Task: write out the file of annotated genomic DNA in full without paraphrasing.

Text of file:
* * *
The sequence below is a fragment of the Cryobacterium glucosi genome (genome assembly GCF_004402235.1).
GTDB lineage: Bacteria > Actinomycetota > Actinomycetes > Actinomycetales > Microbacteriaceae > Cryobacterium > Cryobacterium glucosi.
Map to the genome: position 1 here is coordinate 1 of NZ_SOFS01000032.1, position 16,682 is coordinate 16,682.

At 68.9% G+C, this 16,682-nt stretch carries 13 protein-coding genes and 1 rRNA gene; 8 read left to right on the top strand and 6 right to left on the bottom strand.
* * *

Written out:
The sequence below is a fragment of the Cryobacterium glucosi genome (genome assembly GCF_004402235.1).
GTDB lineage: Bacteria > Actinomycetota > Actinomycetes > Actinomycetales > Microbacteriaceae > Cryobacterium > Cryobacterium glucosi.
Map to the genome: position 1 here is coordinate 1 of NZ_SOFS01000032.1, position 16,682 is coordinate 16,682.

At 68.9% G+C, this 16,682-nt stretch carries 13 protein-coding genes and 1 rRNA gene; 8 read left to right on the top strand and 6 right to left on the bottom strand.